In addition, you can address your child’s feelings better when you’re not triggered. When I examine myself and realize that I DO spend time on the computer, but I also talk with my kids a lot and am present for them, I have neutralized the fear and the accusation won’t stick to me. Or, maybe when I evaluate myself I find that something I read online DOES stick to me, it can serve as a call to rebalance where my attention goes. It’s important to think about the things that we react to, and look behind the feelings. That’s what the breathing does. It gives me that pause, that bit of space to turn a reaction into a response.
In addition to being an adoptive parent, a blogger, a writer, and a wife, you’re also a yoga practitioner. How does that impact your parenting?
I started blogging the same month that I started doing yoga, so those two things met me in my early forties in a tough and physically exhausting stage of life -- wrangling little kids. I started doing yoga because it was the only kind of exercise that ever stuck. I was never an athlete – I’d always found it hard to be in my body, one that had failed me over and over again. I started going to yoga class for physical reasons – to combat creeping weight gain -- but I continued for other reasons. Yoga helps me find my core, my center, a place of stillness where I make better decisions for parenting, writing or whatever. It’s when I find my core, the part of myself that’s not influenced by other people’s opinions of me – including my children! -- that I am able to best respond to whatever is in front of me.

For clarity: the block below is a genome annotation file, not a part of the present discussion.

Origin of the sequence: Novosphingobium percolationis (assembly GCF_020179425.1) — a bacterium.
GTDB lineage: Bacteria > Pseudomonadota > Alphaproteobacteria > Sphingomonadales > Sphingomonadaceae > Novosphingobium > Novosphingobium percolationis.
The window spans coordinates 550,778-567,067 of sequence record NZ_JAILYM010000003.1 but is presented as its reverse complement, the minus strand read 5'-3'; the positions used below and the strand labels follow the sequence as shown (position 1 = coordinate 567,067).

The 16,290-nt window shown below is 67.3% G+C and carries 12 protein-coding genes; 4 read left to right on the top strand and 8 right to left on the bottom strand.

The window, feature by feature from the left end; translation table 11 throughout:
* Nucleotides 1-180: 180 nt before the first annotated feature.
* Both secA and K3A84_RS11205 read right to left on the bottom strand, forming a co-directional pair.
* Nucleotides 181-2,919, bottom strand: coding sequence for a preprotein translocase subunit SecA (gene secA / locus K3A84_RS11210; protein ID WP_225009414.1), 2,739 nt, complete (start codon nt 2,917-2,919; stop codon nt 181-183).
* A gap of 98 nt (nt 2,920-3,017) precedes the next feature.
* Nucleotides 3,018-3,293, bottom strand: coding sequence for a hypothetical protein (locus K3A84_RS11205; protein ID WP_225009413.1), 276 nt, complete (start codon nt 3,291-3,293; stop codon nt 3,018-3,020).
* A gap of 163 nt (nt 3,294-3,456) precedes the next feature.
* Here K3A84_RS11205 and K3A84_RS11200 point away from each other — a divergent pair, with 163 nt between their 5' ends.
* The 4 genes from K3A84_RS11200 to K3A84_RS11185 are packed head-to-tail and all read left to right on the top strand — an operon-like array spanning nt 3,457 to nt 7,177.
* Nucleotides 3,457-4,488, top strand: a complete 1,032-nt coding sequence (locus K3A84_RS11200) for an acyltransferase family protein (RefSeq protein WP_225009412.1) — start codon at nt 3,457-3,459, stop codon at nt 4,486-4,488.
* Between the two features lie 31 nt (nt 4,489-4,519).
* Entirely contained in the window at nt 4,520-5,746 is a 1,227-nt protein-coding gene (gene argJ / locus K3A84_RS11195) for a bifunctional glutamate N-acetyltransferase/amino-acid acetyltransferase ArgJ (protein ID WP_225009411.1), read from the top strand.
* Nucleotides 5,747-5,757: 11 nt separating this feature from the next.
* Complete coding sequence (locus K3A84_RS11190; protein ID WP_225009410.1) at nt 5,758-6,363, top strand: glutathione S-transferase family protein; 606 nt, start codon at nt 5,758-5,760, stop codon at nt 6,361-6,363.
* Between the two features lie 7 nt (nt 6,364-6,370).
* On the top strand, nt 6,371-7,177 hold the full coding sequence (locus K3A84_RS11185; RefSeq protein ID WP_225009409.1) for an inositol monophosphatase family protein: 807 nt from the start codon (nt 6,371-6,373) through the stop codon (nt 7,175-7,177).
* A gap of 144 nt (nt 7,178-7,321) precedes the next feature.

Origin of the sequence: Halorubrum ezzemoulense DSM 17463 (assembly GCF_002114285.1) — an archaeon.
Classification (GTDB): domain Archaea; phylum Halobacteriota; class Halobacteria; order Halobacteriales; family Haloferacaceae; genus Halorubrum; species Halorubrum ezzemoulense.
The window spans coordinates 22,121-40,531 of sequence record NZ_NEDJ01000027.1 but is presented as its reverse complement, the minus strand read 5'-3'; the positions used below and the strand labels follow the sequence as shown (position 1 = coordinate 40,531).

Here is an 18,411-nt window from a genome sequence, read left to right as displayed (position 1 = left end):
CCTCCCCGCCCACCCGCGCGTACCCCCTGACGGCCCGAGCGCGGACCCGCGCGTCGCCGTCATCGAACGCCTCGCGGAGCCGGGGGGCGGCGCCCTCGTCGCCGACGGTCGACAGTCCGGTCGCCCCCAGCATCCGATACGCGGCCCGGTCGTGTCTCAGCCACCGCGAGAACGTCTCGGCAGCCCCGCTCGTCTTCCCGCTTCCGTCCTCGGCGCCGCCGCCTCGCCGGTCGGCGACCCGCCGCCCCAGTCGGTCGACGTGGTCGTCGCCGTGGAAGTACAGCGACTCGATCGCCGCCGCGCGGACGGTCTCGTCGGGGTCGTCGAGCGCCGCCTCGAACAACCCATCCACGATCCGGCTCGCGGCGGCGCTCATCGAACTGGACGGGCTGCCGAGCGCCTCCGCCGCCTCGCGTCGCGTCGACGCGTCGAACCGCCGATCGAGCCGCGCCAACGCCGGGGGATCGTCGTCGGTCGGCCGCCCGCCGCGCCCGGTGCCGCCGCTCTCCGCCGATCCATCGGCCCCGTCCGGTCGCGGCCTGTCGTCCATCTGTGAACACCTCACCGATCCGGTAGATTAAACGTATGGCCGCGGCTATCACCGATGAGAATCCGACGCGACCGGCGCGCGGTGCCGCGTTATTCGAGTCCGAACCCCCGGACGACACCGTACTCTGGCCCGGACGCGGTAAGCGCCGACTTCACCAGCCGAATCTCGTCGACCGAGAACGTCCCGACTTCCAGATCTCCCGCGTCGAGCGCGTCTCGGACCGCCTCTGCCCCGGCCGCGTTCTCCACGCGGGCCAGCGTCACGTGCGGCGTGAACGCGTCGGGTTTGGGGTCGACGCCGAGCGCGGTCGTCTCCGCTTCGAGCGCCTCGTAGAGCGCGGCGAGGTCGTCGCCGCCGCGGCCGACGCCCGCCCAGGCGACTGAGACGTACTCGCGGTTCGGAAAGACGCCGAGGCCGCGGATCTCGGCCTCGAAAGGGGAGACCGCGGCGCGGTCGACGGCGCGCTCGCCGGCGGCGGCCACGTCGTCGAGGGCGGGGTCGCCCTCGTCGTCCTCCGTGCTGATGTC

So, you’re able to come from a more self-assured place?
Yeah. I’d love to be able to show my kids how to continually “know thyself.” I waited until my 40s til I began to figure it out; I’m not sure I would have been receptive as a teenager. Yoga is really a way to train your mind, and to find stillness when things are chaotic around you. It’s a valuable skill, especially for parents of teenagers!
Let’s talk about fears. When you lead workshops around the country for adoptive and adoptive parents, what fears about openness tend to come up? What fears did you have about openness and how did you deal with them?
I was very much the typical pre-adoptive, hopeful adoptive parent. I had been steeped in the way adoption had been done in the 1960s and 1970s – everyone was to act “as if” it weren’t adoption. I knew people who had been adopted. They knew they were adopted, but they never talked about it and their parents never talked about it. Everyone was supposed to pretend that nothing had happened, that this was no different than the biological way of building a family. I think that the underlying mindset of this was, “either/or,” as in, “you can have only one set of parents, so we have to completely deny the other set.” Adoptees were expected to give their adoptive parents their undivided loyalty and never wonder -- or at least never wonder out loud.